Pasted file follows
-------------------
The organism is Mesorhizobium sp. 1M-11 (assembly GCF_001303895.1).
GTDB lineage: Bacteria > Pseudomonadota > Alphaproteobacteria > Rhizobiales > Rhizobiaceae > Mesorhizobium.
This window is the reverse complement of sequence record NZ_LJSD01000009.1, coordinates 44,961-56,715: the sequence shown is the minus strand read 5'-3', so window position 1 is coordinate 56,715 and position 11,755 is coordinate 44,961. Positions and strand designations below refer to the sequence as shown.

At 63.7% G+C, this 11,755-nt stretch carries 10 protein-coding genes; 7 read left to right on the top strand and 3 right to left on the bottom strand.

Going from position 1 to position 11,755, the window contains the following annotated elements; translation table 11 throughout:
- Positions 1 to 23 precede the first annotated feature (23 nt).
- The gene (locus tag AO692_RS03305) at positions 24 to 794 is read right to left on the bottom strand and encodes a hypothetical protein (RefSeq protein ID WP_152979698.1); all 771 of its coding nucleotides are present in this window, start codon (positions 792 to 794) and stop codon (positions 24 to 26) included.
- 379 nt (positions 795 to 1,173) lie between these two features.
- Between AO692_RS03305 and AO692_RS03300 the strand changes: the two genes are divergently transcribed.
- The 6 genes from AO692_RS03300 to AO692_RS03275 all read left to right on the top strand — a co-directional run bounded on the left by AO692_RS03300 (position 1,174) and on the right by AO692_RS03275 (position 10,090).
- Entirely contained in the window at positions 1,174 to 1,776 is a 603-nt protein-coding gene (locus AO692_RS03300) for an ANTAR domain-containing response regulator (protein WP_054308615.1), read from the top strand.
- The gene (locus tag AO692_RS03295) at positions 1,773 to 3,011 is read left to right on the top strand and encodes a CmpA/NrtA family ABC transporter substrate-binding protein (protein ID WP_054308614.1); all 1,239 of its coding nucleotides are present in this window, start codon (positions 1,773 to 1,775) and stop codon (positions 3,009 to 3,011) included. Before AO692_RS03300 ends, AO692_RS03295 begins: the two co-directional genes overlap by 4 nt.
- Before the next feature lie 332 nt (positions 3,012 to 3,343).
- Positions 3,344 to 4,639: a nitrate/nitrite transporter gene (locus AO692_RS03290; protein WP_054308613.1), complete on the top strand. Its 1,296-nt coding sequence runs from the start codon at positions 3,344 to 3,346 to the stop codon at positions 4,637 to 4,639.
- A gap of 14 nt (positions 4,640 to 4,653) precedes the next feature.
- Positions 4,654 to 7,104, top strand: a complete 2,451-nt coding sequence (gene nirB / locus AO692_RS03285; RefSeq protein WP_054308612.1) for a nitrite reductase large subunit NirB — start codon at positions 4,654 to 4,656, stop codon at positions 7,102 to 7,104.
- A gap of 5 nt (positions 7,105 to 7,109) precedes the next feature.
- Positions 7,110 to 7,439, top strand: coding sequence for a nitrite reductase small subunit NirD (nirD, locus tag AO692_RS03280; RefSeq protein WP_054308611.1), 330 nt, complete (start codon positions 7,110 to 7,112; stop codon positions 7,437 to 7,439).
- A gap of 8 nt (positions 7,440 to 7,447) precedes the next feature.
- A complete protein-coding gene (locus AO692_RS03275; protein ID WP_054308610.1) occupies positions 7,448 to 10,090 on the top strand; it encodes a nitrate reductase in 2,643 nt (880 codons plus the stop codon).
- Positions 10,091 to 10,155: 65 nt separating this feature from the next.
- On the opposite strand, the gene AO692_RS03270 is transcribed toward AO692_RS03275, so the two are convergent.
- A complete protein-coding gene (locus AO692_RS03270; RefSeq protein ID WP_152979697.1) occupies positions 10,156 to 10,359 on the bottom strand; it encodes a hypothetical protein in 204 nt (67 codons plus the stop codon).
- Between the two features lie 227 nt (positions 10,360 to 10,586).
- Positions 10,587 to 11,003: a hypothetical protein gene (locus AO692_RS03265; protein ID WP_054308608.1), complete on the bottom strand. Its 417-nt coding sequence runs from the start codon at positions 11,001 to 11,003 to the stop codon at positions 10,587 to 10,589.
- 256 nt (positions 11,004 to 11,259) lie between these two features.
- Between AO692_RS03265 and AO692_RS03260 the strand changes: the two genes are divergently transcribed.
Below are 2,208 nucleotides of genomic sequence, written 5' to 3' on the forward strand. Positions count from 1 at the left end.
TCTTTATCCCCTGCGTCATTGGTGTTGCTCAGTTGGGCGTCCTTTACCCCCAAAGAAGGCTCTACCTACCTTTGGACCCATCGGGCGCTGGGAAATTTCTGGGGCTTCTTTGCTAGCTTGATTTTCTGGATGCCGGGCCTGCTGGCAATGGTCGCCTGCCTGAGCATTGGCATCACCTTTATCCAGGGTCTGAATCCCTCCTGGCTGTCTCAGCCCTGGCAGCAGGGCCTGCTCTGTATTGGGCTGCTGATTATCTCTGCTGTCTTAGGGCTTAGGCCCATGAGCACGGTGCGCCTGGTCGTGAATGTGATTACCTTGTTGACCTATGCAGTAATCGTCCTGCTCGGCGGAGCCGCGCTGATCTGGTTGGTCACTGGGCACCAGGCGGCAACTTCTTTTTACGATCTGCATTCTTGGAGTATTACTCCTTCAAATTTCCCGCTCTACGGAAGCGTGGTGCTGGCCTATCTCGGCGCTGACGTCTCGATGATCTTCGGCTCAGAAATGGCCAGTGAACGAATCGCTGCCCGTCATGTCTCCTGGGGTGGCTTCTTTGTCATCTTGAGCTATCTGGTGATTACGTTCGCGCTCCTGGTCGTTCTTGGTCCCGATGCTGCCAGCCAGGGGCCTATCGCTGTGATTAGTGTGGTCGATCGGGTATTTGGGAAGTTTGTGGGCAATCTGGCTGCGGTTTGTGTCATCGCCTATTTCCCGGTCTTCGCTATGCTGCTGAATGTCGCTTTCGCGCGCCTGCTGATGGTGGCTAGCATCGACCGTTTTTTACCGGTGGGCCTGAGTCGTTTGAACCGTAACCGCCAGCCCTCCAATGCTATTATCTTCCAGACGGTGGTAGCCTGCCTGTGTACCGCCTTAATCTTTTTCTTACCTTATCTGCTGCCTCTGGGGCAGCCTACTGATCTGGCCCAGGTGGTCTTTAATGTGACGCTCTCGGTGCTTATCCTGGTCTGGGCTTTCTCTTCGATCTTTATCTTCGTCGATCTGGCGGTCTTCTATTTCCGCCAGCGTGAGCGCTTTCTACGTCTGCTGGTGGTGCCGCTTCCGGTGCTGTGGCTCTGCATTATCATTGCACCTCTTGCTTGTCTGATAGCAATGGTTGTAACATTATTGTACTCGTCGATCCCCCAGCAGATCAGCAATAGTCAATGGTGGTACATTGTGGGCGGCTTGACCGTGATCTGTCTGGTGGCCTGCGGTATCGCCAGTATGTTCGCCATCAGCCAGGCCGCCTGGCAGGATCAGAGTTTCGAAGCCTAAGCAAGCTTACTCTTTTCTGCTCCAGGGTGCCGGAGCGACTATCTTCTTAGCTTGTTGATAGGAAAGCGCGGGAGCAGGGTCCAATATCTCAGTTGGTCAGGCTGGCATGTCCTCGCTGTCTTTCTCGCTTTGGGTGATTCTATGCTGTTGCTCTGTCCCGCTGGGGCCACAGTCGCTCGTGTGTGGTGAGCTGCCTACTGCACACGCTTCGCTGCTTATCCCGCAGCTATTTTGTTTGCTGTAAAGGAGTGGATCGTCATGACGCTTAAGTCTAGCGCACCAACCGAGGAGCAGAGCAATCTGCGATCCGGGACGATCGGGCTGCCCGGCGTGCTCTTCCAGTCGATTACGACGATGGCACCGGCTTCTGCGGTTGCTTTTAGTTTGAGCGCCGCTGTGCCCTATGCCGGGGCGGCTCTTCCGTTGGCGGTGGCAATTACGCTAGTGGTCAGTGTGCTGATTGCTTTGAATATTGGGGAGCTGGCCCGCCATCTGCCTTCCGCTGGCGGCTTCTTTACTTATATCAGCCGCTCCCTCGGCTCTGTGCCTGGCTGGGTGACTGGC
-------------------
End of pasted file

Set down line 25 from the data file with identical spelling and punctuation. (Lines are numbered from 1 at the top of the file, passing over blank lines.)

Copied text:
- Positions 10,587 to 11,003: a hypothetical protein gene (locus AO692_RS03265; protein ID WP_054308608.1), complete on the bottom strand. Its 417-nt coding sequence runs from the start codon at positions 11,001 to 11,003 to the stop codon at positions 10,587 to 10,589.